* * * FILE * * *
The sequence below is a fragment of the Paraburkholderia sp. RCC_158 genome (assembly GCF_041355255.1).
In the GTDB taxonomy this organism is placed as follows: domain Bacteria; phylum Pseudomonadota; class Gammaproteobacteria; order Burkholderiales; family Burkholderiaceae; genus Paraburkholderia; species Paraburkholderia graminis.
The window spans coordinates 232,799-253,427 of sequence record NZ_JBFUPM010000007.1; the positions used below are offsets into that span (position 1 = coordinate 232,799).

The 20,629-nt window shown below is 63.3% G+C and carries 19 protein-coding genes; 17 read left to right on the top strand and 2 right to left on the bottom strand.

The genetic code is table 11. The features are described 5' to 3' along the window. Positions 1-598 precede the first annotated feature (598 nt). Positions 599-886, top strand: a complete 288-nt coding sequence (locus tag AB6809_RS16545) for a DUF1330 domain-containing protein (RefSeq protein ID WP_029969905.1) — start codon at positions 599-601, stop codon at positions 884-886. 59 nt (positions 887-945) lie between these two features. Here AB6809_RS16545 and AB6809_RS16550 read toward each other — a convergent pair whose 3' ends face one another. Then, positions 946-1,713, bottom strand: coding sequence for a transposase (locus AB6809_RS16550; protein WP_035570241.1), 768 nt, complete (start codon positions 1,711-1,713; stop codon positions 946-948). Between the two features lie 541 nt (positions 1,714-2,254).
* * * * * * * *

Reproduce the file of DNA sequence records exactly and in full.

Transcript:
The sequence below is a fragment of the Paraburkholderia sp. RCC_158 genome (assembly GCF_041355255.1).
In the GTDB taxonomy this organism is placed as follows: domain Bacteria; phylum Pseudomonadota; class Gammaproteobacteria; order Burkholderiales; family Burkholderiaceae; genus Paraburkholderia; species Paraburkholderia graminis.
The window spans coordinates 232,799-253,427 of sequence record NZ_JBFUPM010000007.1; the positions used below are offsets into that span (position 1 = coordinate 232,799).

The 20,629-nt window shown below is 63.3% G+C and carries 19 protein-coding genes; 17 read left to right on the top strand and 2 right to left on the bottom strand.

The genetic code is table 11. The features are described 5' to 3' along the window. Positions 1-598 precede the first annotated feature (598 nt). Positions 599-886, top strand: a complete 288-nt coding sequence (locus tag AB6809_RS16545) for a DUF1330 domain-containing protein (RefSeq protein ID WP_029969905.1) — start codon at positions 599-601, stop codon at positions 884-886. 59 nt (positions 887-945) lie between these two features. Here AB6809_RS16545 and AB6809_RS16550 read toward each other — a convergent pair whose 3' ends face one another. Then, positions 946-1,713, bottom strand: coding sequence for a transposase (locus AB6809_RS16550; protein WP_035570241.1), 768 nt, complete (start codon positions 1,711-1,713; stop codon positions 946-948). Between the two features lie 541 nt (positions 1,714-2,254).